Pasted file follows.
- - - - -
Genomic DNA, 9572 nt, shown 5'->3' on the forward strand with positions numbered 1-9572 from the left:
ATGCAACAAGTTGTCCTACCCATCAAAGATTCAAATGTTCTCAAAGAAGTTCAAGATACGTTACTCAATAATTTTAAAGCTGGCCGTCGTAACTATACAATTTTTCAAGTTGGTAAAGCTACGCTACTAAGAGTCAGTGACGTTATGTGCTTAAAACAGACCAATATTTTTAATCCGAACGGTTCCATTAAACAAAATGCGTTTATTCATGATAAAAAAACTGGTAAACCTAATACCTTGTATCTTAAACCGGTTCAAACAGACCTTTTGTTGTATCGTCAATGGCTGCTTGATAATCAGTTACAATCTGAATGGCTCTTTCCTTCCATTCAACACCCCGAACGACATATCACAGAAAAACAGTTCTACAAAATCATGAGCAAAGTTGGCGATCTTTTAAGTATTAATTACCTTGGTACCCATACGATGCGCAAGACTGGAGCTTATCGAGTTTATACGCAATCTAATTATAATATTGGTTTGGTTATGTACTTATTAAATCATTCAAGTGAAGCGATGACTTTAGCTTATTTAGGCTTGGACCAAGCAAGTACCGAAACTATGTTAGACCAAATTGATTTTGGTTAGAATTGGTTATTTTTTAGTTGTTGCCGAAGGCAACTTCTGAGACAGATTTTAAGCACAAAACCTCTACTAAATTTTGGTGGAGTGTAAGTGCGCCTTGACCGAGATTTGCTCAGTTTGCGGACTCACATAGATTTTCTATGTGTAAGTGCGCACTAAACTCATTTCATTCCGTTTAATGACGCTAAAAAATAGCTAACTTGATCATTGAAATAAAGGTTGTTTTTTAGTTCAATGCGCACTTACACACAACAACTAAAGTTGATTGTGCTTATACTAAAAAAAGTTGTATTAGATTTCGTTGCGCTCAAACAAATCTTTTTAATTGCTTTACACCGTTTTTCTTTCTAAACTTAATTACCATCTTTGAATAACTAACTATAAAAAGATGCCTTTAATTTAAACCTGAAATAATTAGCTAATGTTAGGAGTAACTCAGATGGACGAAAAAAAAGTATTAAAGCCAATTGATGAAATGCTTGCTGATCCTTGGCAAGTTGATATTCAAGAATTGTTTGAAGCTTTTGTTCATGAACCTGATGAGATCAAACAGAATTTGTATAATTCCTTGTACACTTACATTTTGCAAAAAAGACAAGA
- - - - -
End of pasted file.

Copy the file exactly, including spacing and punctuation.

Genomic DNA, 9572 nt, shown 5'->3' on the forward strand with positions numbered 1-9572 from the left:
ATGCAACAAGTTGTCCTACCCATCAAAGATTCAAATGTTCTCAAAGAAGTTCAAGATACGTTACTCAATAATTTTAAAGCTGGCCGTCGTAACTATACAATTTTTCAAGTTGGTAAAGCTACGCTACTAAGAGTCAGTGACGTTATGTGCTTAAAACAGACCAATATTTTTAATCCGAACGGTTCCATTAAACAAAATGCGTTTATTCATGATAAAAAAACTGGTAAACCTAATACCTTGTATCTTAAACCGGTTCAAACAGACCTTTTGTTGTATCGTCAATGGCTGCTTGATAATCAGTTACAATCTGAATGGCTCTTTCCTTCCATTCAACACCCCGAACGACATATCACAGAAAAACAGTTCTACAAAATCATGAGCAAAGTTGGCGATCTTTTAAGTATTAATTACCTTGGTACCCATACGATGCGCAAGACTGGAGCTTATCGAGTTTATACGCAATCTAATTATAATATTGGTTTGGTTATGTACTTATTAAATCATTCAAGTGAAGCGATGACTTTAGCTTATTTAGGCTTGGACCAAGCAAGTACCGAAACTATGTTAGACCAAATTGATTTTGGTTAGAATTGGTTATTTTTTAGTTGTTGCCGAAGGCAACTTCTGAGACAGATTTTAAGCACAAAACCTCTACTAAATTTTGGTGGAGTGTAAGTGCGCCTTGACCGAGATTTGCTCAGTTTGCGGACTCACATAGATTTTCTATGTGTAAGTGCGCACTAAACTCATTTCATTCCGTTTAATGACGCTAAAAAATAGCTAACTTGATCATTGAAATAAAGGTTGTTTTTTAGTTCAATGCGCACTTACACACAACAACTAAAGTTGATTGTGCTTATACTAAAAAAAGTTGTATTAGATTTCGTTGCGCTCAAACAAATCTTTTTAATTGCTTTACACCGTTTTTCTTTCTAAACTTAATTACCATCTTTGAATAACTAACTATAAAAAGATGCCTTTAATTTAAACCTGAAATAATTAGCTAATGTTAGGAGTAACTCAGATGGACGAAAAAAAAGTATTAAAGCCAATTGATGAAATGCTTGCTGATCCTTGGCAAGTTGATATTCAAGAATTGTTTGAAGCTTTTGTTCATGAACCTGATGAGATCAAACAGAATTTGTATAATTCCTTGTACACTTACATTTTGCAAAAAAGACAAGA